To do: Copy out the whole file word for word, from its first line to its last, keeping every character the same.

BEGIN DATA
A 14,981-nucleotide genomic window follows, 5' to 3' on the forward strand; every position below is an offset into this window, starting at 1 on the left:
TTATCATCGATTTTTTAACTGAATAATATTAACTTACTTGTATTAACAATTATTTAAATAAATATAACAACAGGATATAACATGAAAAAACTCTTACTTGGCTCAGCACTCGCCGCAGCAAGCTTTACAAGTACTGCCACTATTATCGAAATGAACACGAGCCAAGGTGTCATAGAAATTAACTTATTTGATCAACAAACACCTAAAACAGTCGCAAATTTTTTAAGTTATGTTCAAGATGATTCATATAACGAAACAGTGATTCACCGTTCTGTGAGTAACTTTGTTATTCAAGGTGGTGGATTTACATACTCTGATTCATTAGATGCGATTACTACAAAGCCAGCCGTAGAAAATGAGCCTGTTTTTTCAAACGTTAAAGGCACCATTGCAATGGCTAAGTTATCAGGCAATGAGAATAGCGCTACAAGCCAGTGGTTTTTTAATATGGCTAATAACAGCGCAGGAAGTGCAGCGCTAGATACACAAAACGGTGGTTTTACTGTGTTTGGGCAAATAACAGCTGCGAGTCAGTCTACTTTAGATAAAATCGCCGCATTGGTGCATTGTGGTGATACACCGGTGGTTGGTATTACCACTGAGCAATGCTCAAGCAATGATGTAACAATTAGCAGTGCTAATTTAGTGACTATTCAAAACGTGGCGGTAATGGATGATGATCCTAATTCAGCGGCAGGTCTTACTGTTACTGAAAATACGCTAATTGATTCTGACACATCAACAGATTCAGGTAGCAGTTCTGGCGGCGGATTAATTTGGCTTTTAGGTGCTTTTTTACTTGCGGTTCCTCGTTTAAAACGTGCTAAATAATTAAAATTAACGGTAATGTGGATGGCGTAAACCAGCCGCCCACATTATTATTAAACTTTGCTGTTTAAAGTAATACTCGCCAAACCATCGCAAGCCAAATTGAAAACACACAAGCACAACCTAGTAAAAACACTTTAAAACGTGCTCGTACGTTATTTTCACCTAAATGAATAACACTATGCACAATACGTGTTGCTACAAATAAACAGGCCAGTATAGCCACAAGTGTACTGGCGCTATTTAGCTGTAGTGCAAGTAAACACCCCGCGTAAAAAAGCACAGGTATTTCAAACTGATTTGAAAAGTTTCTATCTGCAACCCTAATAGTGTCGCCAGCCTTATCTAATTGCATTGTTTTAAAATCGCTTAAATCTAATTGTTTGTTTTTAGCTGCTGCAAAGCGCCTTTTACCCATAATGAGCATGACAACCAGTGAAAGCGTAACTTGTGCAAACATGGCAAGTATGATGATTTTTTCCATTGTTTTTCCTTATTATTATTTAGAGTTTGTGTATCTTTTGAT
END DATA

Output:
A 14,981-nucleotide genomic window follows, 5' to 3' on the forward strand; every position below is an offset into this window, starting at 1 on the left:
TTATCATCGATTTTTTAACTGAATAATATTAACTTACTTGTATTAACAATTATTTAAATAAATATAACAACAGGATATAACATGAAAAAACTCTTACTTGGCTCAGCACTCGCCGCAGCAAGCTTTACAAGTACTGCCACTATTATCGAAATGAACACGAGCCAAGGTGTCATAGAAATTAACTTATTTGATCAACAAACACCTAAAACAGTCGCAAATTTTTTAAGTTATGTTCAAGATGATTCATATAACGAAACAGTGATTCACCGTTCTGTGAGTAACTTTGTTATTCAAGGTGGTGGATTTACATACTCTGATTCATTAGATGCGATTACTACAAAGCCAGCCGTAGAAAATGAGCCTGTTTTTTCAAACGTTAAAGGCACCATTGCAATGGCTAAGTTATCAGGCAATGAGAATAGCGCTACAAGCCAGTGGTTTTTTAATATGGCTAATAACAGCGCAGGAAGTGCAGCGCTAGATACACAAAACGGTGGTTTTACTGTGTTTGGGCAAATAACAGCTGCGAGTCAGTCTACTTTAGATAAAATCGCCGCATTGGTGCATTGTGGTGATACACCGGTGGTTGGTATTACCACTGAGCAATGCTCAAGCAATGATGTAACAATTAGCAGTGCTAATTTAGTGACTATTCAAAACGTGGCGGTAATGGATGATGATCCTAATTCAGCGGCAGGTCTTACTGTTACTGAAAATACGCTAATTGATTCTGACACATCAACAGATTCAGGTAGCAGTTCTGGCGGCGGATTAATTTGGCTTTTAGGTGCTTTTTTACTTGCGGTTCCTCGTTTAAAACGTGCTAAATAATTAAAATTAACGGTAATGTGGATGGCGTAAACCAGCCGCCCACATTATTATTAAACTTTGCTGTTTAAAGTAATACTCGCCAAACCATCGCAAGCCAAATTGAAAACACACAAGCACAACCTAGTAAAAACACTTTAAAACGTGCTCGTACGTTATTTTCACCTAAATGAATAACACTATGCACAATACGTGTTGCTACAAATAAACAGGCCAGTATAGCCACAAGTGTACTGGCGCTATTTAGCTGTAGTGCAAGTAAACACCCCGCGTAAAAAAGCACAGGTATTTCAAACTGATTTGAAAAGTTTCTATCTGCAACCCTAATAGTGTCGCCAGCCTTATCTAATTGCATTGTTTTAAAATCGCTTAAATCTAATTGTTTGTTTTTAGCTGCTGCAAAGCGCCTTTTACCCATAATGAGCATGACAACCAGTGAAAGCGTAACTTGTGCAAACATGGCAAGTATGATGATTTTTTCCATTGTTTTTCCTTATTATTATTTAGAGTTTGTGTATCTTTTGAT